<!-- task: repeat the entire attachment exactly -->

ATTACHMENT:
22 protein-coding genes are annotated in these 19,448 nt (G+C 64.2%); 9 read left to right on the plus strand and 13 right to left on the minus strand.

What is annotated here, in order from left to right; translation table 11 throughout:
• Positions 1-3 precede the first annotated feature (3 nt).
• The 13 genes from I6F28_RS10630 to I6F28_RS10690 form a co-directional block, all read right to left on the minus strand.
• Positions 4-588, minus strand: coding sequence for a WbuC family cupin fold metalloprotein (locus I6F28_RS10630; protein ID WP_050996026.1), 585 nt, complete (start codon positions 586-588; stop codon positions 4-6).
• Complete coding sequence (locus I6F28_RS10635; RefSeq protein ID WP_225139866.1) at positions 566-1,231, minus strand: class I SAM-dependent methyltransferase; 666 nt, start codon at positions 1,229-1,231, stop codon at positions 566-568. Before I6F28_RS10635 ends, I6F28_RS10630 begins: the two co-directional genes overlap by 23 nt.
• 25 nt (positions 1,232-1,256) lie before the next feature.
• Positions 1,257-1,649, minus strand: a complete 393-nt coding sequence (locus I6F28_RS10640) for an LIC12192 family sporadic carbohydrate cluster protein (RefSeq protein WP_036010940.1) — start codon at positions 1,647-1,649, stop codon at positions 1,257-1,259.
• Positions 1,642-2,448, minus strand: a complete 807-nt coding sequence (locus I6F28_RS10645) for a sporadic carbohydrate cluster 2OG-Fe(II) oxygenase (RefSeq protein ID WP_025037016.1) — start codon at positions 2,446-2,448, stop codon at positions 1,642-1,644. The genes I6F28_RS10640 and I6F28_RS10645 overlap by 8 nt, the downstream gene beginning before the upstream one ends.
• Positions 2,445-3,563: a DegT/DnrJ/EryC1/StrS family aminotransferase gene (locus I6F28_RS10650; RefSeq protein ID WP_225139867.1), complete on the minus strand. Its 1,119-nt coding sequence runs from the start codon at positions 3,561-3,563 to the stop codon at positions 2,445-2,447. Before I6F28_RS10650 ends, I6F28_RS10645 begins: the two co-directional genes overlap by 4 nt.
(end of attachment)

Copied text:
22 protein-coding genes are annotated in these 19,448 nt (G+C 64.2%); 9 read left to right on the plus strand and 13 right to left on the minus strand.

What is annotated here, in order from left to right; translation table 11 throughout:
• Positions 1-3 precede the first annotated feature (3 nt).
• The 13 genes from I6F28_RS10630 to I6F28_RS10690 form a co-directional block, all read right to left on the minus strand.
• Positions 4-588, minus strand: coding sequence for a WbuC family cupin fold metalloprotein (locus I6F28_RS10630; protein ID WP_050996026.1), 585 nt, complete (start codon positions 586-588; stop codon positions 4-6).
• Complete coding sequence (locus I6F28_RS10635; RefSeq protein ID WP_225139866.1) at positions 566-1,231, minus strand: class I SAM-dependent methyltransferase; 666 nt, start codon at positions 1,229-1,231, stop codon at positions 566-568. Before I6F28_RS10635 ends, I6F28_RS10630 begins: the two co-directional genes overlap by 23 nt.
• 25 nt (positions 1,232-1,256) lie before the next feature.
• Positions 1,257-1,649, minus strand: a complete 393-nt coding sequence (locus I6F28_RS10640) for an LIC12192 family sporadic carbohydrate cluster protein (RefSeq protein WP_036010940.1) — start codon at positions 1,647-1,649, stop codon at positions 1,257-1,259.
• Positions 1,642-2,448, minus strand: a complete 807-nt coding sequence (locus I6F28_RS10645) for a sporadic carbohydrate cluster 2OG-Fe(II) oxygenase (RefSeq protein ID WP_025037016.1) — start codon at positions 2,446-2,448, stop codon at positions 1,642-1,644. The genes I6F28_RS10640 and I6F28_RS10645 overlap by 8 nt, the downstream gene beginning before the upstream one ends.
• Positions 2,445-3,563: a DegT/DnrJ/EryC1/StrS family aminotransferase gene (locus I6F28_RS10650; RefSeq protein ID WP_225139867.1), complete on the minus strand. Its 1,119-nt coding sequence runs from the start codon at positions 3,561-3,563 to the stop codon at positions 2,445-2,447. Before I6F28_RS10650 ends, I6F28_RS10645 begins: the two co-directional genes overlap by 4 nt.